Wed - 13.12.2017

advertising revenues

British newspapers experienced a sporting spike in digital traffic during the London 2012 Olympic Games.

To take an example, the Guardian saw a 23 percent increase in average daily unique browsers, a 21 percent rise in average daily visits, and a 15 percent jump in average daily page views during the Olympics, as compared with figures from 17 days before the Opening Ceremonies. Not including mobile traffic, the site attracted a total of 39.9 million page views – 2.3 million per day, on average – between July 27 and August 12 for Olympic content alone.

These numbers tell a heartening story: the readers are out there.

As print circulation continues its long luge ride – the Guardian’s dropped by another 15.85 percent between July 2011 and July 2012 to 209,354, a rate of decline outpaced only by the Independent, which dropped by 54.28 percent to reach below 83,619 – such news is particularly welcome.


Emma Knight


2012-08-28 17:16

Advertising spending in Indonesian newspapers have "increased significantly since 2006," up more than 20 percent on average, a Nielsen media research firm executive told The Jakarta Globe yesterday. Conventional media advertising in newspapers and TV continue to dominate ad spending in the country, and ad spend has seen an overall increase of 54 percent year-on-year, Maika Randini explained.

With newspapers offering large display spaces, telecom companies have contributed to the largest advertising spend in conventional media accounting to Rp 1.3 trillion in the period between January to March 2010, out of the total ad spends in both forms of media amounting to Rp 13 trillion (US$1.46 billion), according to figures by Neilsen. The ad spends have seen an overall increase of 54 percent in comparison to last year figures.

Image: Maciej Dakowicz's flickr photostreamWhile the shift to digital medium has not been observed in Indonesia, Firman Kurniawan, lecturer of marketing communications at the University of Indonesia, predicts it will happen eventually.

"Advertisers still think it is more effective to place ads in newspapers because there is still no major change in the media consumption behavior of Indonesian people from conventional to digital," he said.


Savita Sauvin


2010-10-02 00:09

It isn't enough for newspapers to simply "be online," New York University Journalism Professor Jay Rosen told Le Monde. They must also put in place a payment plan, cater to the iPad or decide on a strategy that is "more radical," because Web-based ad revenues will not make up for declining print incomes.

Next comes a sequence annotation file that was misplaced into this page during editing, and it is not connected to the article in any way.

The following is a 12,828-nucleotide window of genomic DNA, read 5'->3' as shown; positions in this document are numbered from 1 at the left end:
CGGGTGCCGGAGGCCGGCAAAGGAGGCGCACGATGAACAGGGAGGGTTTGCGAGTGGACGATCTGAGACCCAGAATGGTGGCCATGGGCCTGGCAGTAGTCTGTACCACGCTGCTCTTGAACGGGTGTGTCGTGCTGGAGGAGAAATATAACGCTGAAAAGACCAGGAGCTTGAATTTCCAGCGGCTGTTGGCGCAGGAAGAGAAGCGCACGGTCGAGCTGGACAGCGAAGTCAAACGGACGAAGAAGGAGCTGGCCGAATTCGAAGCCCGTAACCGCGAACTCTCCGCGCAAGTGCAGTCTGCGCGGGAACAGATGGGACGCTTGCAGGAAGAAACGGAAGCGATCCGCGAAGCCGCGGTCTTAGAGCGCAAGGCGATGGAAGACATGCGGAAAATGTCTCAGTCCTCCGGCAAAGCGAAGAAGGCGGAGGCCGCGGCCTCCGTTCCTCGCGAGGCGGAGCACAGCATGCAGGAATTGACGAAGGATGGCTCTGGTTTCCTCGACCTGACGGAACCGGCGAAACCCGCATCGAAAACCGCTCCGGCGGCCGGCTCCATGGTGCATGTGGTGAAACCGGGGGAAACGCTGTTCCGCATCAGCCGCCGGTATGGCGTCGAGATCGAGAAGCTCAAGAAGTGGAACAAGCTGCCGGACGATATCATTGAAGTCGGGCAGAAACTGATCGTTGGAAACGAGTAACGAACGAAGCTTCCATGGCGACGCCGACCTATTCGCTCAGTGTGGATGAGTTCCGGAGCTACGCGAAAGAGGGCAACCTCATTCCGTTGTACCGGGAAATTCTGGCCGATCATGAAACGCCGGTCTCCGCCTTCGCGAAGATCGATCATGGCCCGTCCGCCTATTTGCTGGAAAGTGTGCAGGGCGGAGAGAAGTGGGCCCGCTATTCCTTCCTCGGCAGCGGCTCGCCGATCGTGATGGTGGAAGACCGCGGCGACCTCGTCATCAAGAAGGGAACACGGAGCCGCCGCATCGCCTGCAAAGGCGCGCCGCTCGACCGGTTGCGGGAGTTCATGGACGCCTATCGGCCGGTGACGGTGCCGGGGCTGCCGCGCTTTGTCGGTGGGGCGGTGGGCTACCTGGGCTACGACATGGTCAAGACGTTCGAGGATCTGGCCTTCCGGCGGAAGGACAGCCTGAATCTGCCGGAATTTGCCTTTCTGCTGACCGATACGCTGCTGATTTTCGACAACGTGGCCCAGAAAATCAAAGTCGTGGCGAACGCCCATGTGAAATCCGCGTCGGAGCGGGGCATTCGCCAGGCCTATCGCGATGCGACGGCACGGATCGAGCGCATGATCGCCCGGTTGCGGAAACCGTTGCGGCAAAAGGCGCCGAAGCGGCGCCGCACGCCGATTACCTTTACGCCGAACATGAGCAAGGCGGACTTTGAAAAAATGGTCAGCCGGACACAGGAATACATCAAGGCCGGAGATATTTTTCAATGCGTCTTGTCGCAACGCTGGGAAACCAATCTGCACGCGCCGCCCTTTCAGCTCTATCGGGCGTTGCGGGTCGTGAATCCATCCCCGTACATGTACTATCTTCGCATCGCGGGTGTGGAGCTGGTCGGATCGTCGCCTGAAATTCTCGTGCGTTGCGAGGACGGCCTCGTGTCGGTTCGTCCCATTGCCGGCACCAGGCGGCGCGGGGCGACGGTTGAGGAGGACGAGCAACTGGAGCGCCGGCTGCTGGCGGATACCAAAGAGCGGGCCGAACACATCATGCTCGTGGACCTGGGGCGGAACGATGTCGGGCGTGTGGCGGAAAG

The economic downturn was blamed for the drop in print ads, but publishers failed to recognise that advertisers would not be coming back, he said. A suitable economic model for dailies functioning alongside the Internet and tablets will have to include numerous revenue sources, each one delivering features on a smaller scale. For example, Rosen said that dailies could have one free and one payable application, have a part of the site that's free, or have specific information as paid-for features, but leave articles that contribute to the reputation of the title for free. Furthermore, the outlets could sell related products and services.

The difficulty might also be in sustaining the structure of the venture, taking into consideration that it was initially constructed to accommodate a different economic model. Rosen added that it might be simpler for titles that only recently emerged onto the market.


Alisa Zykova


2010-09-08 15:55

"Revenues set to stabilise in 2010-11, but long-term outlook is still negative," the title of the latest forecast for the U.S. newspaper industry released by Moody's Investor Services pointed out a "very cautiously optimistic forecast," Media Post reported.

According to the report, newspaper ad revenues will drop another 10 percent to 15 percent this year, but "may" finally bounce back in 2011, as the forecast for next year is ambiguous, ranging from another 3 percent decline to a 2 percent growth.

It's not such bad news for the industry as ad revenue plunged 22 percent in 2009, the Associated Press reported. The ratings agency still rated the outlook for the industry "Stable," according to analyst John Puchallain.

However, Moody's warns that in 2012 ad revenues could turn negative again and stay stagnant in subsequent years, which indicates "continuing long-term structural shifts away from print to digital advertising," according to the AP article posted on Business Week.


Erina Lin


2010-06-04 23:32

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